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NC Space Grant Congratulates 2023-24 Graduate Research Fellows

Graphs showing x-ray images of galaxies
Zackary Hutchens, a graduate fellow, depicts the increase in X-ray hot emission as groups of galaxies grow more massive and as their cold gas dwindles. Graduate students were able to include research visuals in their proposals this year. Similar to this image, they provided a multimedia document of their admirable STEM interests. Credit: Zackary Hutchens

North Carolina Space Grant proudly announces its 2023-24 graduate research fellows. Fourteen graduate students will conduct science, technology, engineering and math (STEM) research to benefit NASA, commercial space or the International Space Station

For example, their projects include investigating star formation, advancing space vehicles, and making bio-based building materials. 

“Our NC Space Grant team saw phenomenal research ideas from these graduate students as we reviewed their proposals,” Sandy Canfield, NC Space Grant assistant director, said. “We are thrilled to support them. This year the proposals included charts, images and graphics to highlight the science. They helped to support and strengthen the innovative research questions and ideas.” 

The work of NC Space Grant Graduate Research Fellows supports NASA’s Mission Directorates, which are tiers dedicated to research in human exploration and operations, science, space technology and mission support. Additionally, their research aligns with the NC Space Grant Strategic Plan to ensure that NC students become trailblazers of diverse STEM-based research and careers.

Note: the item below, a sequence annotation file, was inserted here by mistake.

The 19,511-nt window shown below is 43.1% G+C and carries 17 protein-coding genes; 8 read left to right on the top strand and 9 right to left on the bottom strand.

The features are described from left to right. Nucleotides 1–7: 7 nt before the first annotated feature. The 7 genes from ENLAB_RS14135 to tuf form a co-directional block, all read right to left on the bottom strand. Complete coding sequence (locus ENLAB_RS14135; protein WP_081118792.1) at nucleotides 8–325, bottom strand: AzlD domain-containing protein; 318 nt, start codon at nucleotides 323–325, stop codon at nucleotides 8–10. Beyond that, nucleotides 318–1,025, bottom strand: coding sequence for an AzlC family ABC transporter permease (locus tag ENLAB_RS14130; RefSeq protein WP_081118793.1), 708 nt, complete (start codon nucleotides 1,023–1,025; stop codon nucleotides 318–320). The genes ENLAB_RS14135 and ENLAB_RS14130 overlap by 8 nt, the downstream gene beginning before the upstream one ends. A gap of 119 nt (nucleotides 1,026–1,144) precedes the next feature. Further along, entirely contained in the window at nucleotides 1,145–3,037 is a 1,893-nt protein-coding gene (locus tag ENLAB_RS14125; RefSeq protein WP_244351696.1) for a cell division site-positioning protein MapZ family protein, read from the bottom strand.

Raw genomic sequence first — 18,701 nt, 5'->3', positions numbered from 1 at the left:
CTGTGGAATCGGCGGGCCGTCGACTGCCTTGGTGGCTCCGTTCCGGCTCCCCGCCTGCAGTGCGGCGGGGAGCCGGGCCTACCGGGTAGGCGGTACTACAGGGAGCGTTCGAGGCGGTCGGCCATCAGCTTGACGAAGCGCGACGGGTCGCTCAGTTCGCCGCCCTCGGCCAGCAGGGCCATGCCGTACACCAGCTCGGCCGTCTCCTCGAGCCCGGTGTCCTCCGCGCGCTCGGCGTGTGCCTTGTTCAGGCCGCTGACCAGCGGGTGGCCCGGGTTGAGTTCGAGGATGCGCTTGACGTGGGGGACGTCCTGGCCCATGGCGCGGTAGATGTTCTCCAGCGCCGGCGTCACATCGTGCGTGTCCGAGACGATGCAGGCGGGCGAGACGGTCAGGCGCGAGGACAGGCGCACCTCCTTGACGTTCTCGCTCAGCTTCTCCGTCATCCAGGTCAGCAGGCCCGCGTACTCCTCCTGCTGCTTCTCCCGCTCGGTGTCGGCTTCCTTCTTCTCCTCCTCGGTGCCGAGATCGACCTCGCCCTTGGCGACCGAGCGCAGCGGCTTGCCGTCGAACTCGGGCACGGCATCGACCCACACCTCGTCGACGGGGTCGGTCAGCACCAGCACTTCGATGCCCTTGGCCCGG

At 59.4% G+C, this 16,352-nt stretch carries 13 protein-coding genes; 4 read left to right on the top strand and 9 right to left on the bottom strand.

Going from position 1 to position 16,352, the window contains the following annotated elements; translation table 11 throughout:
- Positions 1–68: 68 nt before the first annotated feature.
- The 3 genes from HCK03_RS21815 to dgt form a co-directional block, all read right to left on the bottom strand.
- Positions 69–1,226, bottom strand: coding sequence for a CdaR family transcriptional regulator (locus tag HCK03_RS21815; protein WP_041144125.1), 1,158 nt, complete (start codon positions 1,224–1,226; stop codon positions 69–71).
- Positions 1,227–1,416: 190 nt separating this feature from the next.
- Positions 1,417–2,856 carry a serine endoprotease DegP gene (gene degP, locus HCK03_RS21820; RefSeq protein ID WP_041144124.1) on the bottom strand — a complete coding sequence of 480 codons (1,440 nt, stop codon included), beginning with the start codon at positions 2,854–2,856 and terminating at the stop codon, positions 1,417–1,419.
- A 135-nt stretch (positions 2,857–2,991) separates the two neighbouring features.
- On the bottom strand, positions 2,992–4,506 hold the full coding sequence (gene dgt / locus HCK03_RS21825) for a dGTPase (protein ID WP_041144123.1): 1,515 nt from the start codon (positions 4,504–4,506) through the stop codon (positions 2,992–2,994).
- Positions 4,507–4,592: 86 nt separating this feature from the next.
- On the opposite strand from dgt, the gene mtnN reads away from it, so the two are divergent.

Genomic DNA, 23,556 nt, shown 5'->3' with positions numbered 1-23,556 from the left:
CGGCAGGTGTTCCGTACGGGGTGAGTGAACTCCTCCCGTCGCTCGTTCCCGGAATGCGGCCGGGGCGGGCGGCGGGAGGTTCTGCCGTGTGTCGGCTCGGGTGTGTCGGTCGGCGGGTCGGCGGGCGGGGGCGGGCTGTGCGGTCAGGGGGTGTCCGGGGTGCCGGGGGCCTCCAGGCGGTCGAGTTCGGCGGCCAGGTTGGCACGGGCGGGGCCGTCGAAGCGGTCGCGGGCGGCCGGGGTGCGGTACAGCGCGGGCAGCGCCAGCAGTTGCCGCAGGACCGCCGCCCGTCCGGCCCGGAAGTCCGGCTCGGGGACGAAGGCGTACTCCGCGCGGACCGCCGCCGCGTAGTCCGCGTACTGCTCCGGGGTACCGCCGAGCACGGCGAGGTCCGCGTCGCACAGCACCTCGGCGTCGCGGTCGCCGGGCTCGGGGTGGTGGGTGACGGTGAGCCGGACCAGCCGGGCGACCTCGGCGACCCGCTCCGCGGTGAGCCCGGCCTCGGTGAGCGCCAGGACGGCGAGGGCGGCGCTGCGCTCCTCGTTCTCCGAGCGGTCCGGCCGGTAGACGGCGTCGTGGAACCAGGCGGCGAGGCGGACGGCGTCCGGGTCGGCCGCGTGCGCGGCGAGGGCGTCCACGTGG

The 2023-24 NC Space Grant Graduate Research Fellows are:

Madyson Barber, University of North Carolina at Chapel Hill, Physics and Astronomy, Project: Searching for Young Transiting Exoplanets

Barber is examining young planets less than one billion years old to understand planet evolution. She uses planetary data such as NASA’s Transiting Exoplanet Survey Satellite (TESS) to discover planet ages. TESS’ data of fluctuating starlight brightness reveals clues about their host planet’s ages. 

“By studying planet evolution, we can also gain valuable insights into potential evolutionary paths of our solar system and Earth,” Barber said.

Graph comparison of planet radii
Barber compares the radii of young and older transitioning planets to find their differences. Credit: Madyson Barber

Riley Bishop, North Carolina State University, Mechanical Engineering, Project: Experimental Performance Evaluation and Optimization of a Screw-Propelled Vehicle for Mars Exploration

Bishop is working to redesign the exploration of Mars through a multi-terrain rover prototype moved by helical drives, which are screw-like rolling mechanisms. This rover could grace the rocky surface of Mars as an alternative to the standard wheel-designed vehicles that are restricted to flat terrain. Bishop believes that his research will help expand Mars exploration. 

“A rover with helical drives as its method of locomotion could offer a promising alternative to wheeled rovers due to its potential for navigating a wider range of terrain, including canyons and craters with steeper inclines,” Bishop said.